Mary Medlicott, Storyteller and Author - Storyworks

Storytelling Starters ~ On the bus

Upstairs on the bus home yesterday, I noted that the two women sitting in front of me were chatting away in a language I didn’t recognise. My immediate reaction was to feel pleased that another language than English was being spoken with no inhibition on a London bus.

But even as I felt that pleasure, I remembered an incident from a few years back when I was attending a Prom concert at the Royal Albert Hall. The concert included a number of different performers, one of whom on this occasion was harpist and singer Cerys Matthews. Introducing items she was about to perform during one of her turns on stage, Cerys said one of them would be a Welsh jig with Welsh words.

Was it immediately then or in the quiet after the jig that a loud male voice shouted down from the gallery? The words the voice said were shocking: ‘YOUR LANGUAGE IS DEAD!’

Wisely, Cerys did not react. She simply continued with her performance. I, meantime, was finding it hard to decide whether I was feeling more shocked than sad or more sad than shocked.

Surely even in a country where by far the majority of people speak only English, it is possible to value the fact that other languages exist? An Italian friend was telling me the other day that his little son of four years old is now comfortable with three languages: English, Italian and Swedish, Swedish being the first language of his mother. And recently I was moved to read in the Welsh weekly magazine, Golwg, a piece about a Syrian refugee who was been learning Welsh since he was resettled in Wales. His name is Mohamad Karkoubi, he came to Britain in 2015, he now lives in Aberystwyth and works for a welding company in Tregaron where, every day, he uses the Welsh he has learned. He recently won a prize for his achievement.

Wales is part of the UK. It has much to offer as well as beautiful scenery. Some years ago, at an education conference in Birmingham where the main topic was bilingualism in schools, I felt obliged to stand up during the final session where everyone was now assembled to make what I felt was an important point. I said I’d found the day very valuable but I felt it was important to note that, during it, I’d heard not one single mention of the major experience of bilingualism in the UK. It could be found just a short way west from Birmingham. Wales! Welsh!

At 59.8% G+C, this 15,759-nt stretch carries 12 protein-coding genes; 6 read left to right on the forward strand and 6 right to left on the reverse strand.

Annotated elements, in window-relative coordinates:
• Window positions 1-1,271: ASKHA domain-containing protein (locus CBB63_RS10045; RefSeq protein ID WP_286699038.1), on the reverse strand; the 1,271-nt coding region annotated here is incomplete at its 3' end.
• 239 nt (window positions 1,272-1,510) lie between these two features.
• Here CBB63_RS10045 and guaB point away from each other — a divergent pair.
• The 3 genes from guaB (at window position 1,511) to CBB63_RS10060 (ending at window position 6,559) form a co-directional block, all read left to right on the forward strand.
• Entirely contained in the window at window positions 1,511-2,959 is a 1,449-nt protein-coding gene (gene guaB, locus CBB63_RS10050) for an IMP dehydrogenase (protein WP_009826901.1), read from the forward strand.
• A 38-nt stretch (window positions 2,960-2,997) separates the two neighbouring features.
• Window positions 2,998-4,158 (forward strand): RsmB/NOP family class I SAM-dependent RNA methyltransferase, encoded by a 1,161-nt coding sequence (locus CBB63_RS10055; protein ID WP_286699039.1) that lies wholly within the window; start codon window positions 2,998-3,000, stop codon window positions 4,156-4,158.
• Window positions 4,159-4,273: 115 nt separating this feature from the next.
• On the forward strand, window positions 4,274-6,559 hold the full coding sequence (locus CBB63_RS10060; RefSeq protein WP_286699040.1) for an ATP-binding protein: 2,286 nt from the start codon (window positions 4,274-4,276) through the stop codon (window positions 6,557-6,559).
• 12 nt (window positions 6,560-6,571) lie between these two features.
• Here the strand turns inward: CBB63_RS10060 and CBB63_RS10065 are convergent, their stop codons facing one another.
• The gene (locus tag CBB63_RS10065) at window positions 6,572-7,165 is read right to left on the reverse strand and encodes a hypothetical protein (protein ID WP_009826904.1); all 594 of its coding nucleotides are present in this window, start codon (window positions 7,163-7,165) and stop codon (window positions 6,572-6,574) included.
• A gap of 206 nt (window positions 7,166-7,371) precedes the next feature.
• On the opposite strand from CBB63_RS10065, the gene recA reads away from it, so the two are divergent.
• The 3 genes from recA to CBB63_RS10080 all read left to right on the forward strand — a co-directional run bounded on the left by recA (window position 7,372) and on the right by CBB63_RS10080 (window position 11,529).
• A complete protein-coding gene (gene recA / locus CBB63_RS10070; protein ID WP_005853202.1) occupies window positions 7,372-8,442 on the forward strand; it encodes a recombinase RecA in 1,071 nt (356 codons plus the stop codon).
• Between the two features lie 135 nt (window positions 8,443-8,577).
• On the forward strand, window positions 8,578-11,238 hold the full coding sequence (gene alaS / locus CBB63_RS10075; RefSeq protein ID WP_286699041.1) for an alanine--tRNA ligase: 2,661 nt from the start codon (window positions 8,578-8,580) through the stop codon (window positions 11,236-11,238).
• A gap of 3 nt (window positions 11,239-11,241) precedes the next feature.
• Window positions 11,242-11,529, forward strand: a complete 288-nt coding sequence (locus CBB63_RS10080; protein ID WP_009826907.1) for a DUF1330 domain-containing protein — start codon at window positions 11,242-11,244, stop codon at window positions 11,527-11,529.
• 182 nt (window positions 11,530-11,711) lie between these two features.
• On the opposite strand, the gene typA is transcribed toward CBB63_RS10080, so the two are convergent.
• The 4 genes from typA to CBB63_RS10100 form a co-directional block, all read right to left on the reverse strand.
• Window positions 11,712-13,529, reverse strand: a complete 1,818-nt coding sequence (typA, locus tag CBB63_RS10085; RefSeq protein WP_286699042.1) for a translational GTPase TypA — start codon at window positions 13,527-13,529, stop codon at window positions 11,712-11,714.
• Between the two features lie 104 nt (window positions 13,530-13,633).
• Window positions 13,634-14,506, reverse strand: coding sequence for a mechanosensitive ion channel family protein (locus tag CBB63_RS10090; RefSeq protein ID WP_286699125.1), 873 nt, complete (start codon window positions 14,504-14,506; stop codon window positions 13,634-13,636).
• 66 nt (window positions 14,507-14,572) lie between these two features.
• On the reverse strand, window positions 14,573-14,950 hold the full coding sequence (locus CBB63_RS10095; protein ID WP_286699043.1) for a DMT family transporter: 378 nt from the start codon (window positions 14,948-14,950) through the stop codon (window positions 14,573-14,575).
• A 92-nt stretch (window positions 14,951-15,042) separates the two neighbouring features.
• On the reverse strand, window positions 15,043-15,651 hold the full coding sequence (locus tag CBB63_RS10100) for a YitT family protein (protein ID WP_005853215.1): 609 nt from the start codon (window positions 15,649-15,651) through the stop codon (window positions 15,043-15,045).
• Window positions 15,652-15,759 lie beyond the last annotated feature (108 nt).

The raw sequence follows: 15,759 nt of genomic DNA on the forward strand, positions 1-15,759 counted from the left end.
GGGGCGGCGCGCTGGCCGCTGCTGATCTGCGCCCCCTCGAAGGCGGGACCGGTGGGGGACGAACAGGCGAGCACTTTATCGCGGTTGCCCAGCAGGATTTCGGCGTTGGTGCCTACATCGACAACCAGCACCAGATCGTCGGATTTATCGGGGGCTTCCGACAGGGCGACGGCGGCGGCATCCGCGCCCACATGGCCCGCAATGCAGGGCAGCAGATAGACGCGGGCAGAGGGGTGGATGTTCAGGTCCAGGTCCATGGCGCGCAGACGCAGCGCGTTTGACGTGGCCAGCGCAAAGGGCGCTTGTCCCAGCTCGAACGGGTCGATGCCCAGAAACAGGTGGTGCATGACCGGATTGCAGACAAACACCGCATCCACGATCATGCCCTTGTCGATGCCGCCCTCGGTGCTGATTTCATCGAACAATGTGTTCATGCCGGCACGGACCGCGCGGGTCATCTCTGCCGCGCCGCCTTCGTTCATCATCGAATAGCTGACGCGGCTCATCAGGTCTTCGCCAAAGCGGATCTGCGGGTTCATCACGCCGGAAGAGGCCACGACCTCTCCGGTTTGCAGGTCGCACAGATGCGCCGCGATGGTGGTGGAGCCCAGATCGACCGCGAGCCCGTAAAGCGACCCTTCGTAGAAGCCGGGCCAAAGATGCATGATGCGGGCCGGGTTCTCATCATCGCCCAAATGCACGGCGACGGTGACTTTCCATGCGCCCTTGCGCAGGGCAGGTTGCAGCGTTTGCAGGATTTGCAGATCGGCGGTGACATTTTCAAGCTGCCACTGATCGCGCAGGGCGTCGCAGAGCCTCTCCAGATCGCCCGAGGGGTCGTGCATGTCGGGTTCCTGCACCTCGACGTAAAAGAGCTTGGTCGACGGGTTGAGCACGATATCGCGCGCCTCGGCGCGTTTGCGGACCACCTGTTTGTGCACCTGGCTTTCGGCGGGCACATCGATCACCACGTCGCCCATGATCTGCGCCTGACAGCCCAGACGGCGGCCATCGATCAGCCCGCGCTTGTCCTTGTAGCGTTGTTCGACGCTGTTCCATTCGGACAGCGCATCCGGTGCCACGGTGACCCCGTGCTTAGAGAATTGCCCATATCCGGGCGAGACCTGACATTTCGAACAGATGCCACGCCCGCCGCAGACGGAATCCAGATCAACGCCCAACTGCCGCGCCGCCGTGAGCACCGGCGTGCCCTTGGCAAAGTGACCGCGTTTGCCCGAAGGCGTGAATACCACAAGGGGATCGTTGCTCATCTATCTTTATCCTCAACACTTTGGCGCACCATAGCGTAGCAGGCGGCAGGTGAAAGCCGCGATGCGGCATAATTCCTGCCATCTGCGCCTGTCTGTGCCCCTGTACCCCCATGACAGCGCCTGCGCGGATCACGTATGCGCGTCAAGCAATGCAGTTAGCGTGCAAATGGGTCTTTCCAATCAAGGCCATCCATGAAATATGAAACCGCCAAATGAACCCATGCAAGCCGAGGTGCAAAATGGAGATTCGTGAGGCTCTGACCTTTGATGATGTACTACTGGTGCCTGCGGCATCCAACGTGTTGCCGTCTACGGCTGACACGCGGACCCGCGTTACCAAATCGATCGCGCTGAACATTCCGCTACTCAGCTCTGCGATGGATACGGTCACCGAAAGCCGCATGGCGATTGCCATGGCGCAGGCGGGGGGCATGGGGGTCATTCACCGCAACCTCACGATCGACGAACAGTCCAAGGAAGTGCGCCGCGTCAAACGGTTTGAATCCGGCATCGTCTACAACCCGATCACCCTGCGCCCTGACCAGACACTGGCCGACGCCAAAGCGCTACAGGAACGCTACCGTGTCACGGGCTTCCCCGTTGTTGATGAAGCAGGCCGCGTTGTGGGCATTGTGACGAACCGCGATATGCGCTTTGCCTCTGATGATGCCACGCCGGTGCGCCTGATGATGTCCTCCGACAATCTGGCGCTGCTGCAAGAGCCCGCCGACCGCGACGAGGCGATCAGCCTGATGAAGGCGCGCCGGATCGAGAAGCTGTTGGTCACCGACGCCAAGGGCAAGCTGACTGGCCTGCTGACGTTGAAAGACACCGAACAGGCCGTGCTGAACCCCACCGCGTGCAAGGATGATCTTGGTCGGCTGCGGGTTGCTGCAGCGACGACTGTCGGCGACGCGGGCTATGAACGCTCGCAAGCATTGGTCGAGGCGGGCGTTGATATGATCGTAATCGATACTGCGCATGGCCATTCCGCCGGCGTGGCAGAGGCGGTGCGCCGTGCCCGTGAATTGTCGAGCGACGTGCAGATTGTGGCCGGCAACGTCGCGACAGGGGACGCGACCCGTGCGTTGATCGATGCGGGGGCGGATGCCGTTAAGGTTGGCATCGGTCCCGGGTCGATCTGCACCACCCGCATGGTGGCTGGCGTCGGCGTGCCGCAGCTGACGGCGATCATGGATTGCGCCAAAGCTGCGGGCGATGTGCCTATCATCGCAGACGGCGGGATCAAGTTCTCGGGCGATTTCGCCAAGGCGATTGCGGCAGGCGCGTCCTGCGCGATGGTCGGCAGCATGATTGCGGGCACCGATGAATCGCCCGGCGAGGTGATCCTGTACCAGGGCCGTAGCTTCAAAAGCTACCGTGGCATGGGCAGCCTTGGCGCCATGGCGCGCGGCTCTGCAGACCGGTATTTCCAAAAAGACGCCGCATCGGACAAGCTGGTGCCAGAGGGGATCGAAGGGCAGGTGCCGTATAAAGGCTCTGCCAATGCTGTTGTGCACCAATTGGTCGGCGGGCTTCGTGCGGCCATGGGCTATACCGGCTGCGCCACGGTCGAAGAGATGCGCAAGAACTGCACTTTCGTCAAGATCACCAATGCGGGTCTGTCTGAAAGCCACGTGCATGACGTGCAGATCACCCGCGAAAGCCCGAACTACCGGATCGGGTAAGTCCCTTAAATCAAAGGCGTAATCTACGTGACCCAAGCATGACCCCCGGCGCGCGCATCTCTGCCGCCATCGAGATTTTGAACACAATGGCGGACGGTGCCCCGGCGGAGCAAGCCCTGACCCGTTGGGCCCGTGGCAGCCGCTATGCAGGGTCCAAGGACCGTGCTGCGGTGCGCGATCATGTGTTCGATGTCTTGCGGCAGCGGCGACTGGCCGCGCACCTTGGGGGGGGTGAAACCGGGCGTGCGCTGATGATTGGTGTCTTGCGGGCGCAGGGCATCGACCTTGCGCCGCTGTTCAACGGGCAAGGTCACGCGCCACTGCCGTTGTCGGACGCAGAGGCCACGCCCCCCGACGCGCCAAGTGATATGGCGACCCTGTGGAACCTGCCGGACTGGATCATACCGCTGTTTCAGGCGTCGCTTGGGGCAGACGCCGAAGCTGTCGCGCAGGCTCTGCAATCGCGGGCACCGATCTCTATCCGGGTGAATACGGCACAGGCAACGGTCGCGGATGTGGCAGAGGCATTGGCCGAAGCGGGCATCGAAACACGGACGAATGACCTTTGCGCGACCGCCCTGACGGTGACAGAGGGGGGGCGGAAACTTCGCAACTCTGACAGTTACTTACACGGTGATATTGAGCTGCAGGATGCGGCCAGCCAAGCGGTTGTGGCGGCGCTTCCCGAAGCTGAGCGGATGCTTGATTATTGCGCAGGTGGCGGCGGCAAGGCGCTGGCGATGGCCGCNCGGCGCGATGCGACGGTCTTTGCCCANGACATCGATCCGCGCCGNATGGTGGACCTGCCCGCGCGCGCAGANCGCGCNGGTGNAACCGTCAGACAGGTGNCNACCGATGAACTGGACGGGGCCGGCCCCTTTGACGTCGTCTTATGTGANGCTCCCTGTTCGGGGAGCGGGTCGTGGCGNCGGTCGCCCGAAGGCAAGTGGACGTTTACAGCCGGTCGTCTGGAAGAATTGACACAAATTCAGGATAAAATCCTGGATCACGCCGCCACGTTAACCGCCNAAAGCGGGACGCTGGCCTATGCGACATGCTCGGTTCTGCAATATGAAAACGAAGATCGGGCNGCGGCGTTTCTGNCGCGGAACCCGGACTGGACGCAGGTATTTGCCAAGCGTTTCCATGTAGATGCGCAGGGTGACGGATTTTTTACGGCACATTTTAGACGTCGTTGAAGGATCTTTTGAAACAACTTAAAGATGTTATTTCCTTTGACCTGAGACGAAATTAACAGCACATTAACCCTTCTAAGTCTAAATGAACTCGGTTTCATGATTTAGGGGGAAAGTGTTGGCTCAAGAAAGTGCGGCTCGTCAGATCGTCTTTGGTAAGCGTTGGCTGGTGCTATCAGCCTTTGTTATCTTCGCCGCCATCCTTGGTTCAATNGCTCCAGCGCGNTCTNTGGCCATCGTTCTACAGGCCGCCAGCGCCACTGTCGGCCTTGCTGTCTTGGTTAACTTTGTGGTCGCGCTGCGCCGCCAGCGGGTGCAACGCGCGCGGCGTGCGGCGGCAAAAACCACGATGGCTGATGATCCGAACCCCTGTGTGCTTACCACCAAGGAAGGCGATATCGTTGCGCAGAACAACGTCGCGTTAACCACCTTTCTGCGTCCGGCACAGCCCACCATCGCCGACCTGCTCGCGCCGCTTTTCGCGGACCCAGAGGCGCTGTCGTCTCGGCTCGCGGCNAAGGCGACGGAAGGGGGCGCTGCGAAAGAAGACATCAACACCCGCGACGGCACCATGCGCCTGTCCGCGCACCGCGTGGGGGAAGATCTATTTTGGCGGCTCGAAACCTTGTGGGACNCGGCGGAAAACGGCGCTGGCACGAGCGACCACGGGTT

To end on an especially happy note, I want to draw attention to the fact that, since moving to live in North Wales, Fiona Collins who is one of the UK’s best-known storytellers (and as it happens a good friend of mine) was recently recognised at this year’s National Eisteddfod as Dysgwr y Flwyddyn, Welsh Learner of the Year.  It’s a huge success for her and one which feels fantastic for the future of storytelling in Wales.

PS: The top photo is a Welsh-language signpost at the National Eisteddfod a year or two back and because, symbolically, they’re so vital in language-learning, the bottom photo is of stepping stones. Those in the bottom photo are some especially welcome ones in an often muddy field in my home part of Pembrokeshire.

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